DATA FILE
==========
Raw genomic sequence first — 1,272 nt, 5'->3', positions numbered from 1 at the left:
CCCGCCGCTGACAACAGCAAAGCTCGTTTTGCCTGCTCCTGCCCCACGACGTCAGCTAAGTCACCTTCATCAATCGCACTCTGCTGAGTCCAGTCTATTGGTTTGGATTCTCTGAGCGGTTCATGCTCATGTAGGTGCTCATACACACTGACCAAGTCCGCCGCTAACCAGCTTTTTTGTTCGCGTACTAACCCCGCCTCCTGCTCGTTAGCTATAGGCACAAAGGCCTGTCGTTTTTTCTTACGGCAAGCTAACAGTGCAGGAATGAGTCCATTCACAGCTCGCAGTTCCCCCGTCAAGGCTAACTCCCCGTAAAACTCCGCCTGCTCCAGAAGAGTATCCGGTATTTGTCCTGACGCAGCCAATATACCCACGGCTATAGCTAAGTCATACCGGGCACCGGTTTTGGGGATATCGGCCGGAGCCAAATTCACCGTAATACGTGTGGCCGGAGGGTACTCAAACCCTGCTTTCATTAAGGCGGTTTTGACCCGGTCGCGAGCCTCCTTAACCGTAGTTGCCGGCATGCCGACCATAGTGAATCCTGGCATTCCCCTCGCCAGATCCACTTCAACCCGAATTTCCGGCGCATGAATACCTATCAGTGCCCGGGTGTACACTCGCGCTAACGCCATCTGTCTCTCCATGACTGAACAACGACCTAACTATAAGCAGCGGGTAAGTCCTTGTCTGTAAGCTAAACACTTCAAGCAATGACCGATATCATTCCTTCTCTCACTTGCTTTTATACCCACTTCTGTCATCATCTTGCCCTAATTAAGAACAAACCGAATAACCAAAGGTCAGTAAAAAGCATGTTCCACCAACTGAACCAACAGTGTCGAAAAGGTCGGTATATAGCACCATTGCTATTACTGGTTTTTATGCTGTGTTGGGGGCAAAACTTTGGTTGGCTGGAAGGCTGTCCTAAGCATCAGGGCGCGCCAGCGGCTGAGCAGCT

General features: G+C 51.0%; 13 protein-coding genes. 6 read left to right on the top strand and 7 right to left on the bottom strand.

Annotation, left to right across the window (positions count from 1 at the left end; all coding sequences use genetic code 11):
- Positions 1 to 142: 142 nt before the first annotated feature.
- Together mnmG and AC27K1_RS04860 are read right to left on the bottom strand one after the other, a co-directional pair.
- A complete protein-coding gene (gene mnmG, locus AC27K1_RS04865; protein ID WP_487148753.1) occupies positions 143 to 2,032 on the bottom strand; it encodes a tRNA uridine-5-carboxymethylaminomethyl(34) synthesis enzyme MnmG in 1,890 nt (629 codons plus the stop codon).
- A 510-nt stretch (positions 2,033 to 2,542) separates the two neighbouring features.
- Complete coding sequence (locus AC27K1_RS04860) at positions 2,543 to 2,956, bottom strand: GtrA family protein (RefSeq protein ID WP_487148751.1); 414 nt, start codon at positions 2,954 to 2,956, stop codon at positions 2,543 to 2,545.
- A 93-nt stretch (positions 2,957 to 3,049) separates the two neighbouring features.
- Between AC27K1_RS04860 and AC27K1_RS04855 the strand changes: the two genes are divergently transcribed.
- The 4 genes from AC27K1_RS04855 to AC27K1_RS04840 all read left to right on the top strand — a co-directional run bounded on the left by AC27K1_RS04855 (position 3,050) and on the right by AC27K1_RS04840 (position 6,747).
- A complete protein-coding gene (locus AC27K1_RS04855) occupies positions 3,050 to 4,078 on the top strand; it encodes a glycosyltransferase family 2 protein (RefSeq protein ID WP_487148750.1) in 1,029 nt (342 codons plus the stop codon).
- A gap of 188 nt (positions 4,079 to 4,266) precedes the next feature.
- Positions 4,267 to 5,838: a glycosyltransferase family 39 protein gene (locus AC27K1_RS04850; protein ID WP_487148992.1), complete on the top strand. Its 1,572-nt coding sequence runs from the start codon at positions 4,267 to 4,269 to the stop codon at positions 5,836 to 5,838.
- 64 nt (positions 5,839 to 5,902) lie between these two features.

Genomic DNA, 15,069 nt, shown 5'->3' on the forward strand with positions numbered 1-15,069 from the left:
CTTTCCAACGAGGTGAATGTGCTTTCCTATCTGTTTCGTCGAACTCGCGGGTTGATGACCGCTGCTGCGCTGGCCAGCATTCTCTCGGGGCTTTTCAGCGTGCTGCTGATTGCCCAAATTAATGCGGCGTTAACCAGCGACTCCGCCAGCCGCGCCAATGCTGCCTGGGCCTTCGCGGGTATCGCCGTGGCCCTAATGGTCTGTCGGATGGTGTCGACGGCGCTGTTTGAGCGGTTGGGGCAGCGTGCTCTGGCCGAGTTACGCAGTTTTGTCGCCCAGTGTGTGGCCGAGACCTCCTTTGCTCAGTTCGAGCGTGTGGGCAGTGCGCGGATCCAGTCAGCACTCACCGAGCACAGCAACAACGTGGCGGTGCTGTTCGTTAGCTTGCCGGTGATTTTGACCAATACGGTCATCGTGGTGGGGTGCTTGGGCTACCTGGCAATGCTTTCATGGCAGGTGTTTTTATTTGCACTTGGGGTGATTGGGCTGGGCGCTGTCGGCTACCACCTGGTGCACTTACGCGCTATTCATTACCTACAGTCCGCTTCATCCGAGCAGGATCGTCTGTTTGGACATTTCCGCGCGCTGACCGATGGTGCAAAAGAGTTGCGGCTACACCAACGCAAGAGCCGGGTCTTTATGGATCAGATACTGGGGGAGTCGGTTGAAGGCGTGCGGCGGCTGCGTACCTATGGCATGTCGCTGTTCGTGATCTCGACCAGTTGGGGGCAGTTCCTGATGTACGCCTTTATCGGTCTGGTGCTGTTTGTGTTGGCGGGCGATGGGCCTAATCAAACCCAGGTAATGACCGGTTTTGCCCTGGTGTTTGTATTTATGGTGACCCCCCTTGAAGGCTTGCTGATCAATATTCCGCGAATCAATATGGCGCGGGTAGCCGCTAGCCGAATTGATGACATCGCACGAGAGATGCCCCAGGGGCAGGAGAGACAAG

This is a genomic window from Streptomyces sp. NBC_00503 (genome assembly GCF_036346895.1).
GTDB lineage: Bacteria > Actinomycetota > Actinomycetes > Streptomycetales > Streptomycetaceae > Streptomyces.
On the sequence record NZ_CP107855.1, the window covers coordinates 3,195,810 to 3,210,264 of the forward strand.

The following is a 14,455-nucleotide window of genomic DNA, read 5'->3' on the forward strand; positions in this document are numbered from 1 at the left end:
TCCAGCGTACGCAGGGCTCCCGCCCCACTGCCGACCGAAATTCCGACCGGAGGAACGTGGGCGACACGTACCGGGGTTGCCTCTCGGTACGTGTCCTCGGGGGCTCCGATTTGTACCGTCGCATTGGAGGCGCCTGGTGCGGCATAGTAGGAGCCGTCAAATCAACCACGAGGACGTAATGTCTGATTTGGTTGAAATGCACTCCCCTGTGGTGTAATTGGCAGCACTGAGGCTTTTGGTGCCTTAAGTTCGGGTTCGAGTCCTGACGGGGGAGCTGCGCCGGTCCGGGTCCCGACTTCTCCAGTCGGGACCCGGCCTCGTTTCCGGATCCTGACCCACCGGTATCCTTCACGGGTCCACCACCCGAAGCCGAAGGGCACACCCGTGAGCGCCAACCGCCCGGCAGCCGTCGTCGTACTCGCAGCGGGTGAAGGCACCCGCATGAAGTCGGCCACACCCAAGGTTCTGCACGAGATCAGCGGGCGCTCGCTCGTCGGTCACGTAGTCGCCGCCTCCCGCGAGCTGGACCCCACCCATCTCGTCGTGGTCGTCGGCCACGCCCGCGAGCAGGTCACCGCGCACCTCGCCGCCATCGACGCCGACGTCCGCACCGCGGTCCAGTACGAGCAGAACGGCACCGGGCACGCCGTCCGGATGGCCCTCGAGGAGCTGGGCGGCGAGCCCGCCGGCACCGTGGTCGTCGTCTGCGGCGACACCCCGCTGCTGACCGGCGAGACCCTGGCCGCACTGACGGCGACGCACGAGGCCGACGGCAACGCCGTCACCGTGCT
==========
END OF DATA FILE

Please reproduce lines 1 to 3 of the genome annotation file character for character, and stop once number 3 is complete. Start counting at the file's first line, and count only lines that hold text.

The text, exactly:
Raw genomic sequence first — 1,272 nt, 5'->3', positions numbered from 1 at the left:
CCCGCCGCTGACAACAGCAAAGCTCGTTTTGCCTGCTCCTGCCCCACGACGTCAGCTAAGTCACCTTCATCAATCGCACTCTGCTGAGTCCAGTCTATTGGTTTGGATTCTCTGAGCGGTTCATGCTCATGTAGGTGCTCATACACACTGACCAAGTCCGCCGCTAACCAGCTTTTTTGTTCGCGTACTAACCCCGCCTCCTGCTCGTTAGCTATAGGCACAAAGGCCTGTCGTTTTTTCTTACGGCAAGCTAACAGTGCAGGAATGAGTCCATTCACAGCTCGCAGTTCCCCCGTCAAGGCTAACTCCCCGTAAAACTCCGCCTGCTCCAGAAGAGTATCCGGTATTTGTCCTGACGCAGCCAATATACCCACGGCTATAGCTAAGTCATACCGGGCACCGGTTTTGGGGATATCGGCCGGAGCCAAATTCACCGTAATACGTGTGGCCGGAGGGTACTCAAACCCTGCTTTCATTAAGGCGGTTTTGACCCGGTCGCGAGCCTCCTTAACCGTAGTTGCCGGCATGCCGACCATAGTGAATCCTGGCATTCCCCTCGCCAGATCCACTTCAACCCGAATTTCCGGCGCATGAATACCTATCAGTGCCCGGGTGTACACTCGCGCTAACGCCATCTGTCTCTCCATGACTGAACAACGACCTAACTATAAGCAGCGGGTAAGTCCTTGTCTGTAAGCTAAACACTTCAAGCAATGACCGATATCATTCCTTCTCTCACTTGCTTTTATACCCACTTCTGTCATCATCTTGCCCTAATTAAGAACAAACCGAATAACCAAAGGTCAGTAAAAAGCATGTTCCACCAACTGAACCAACAGTGTCGAAAAGGTCGGTATATAGCACCATTGCTATTACTGGTTTTTATGCTGTGTTGGGGGCAAAACTTTGGTTGGCTGGAAGGCTGTCCTAAGCATCAGGGCGCGCCAGCGGCTGAGCAGCT

General features: G+C 51.0%; 13 protein-coding genes. 6 read left to right on the top strand and 7 right to left on the bottom strand.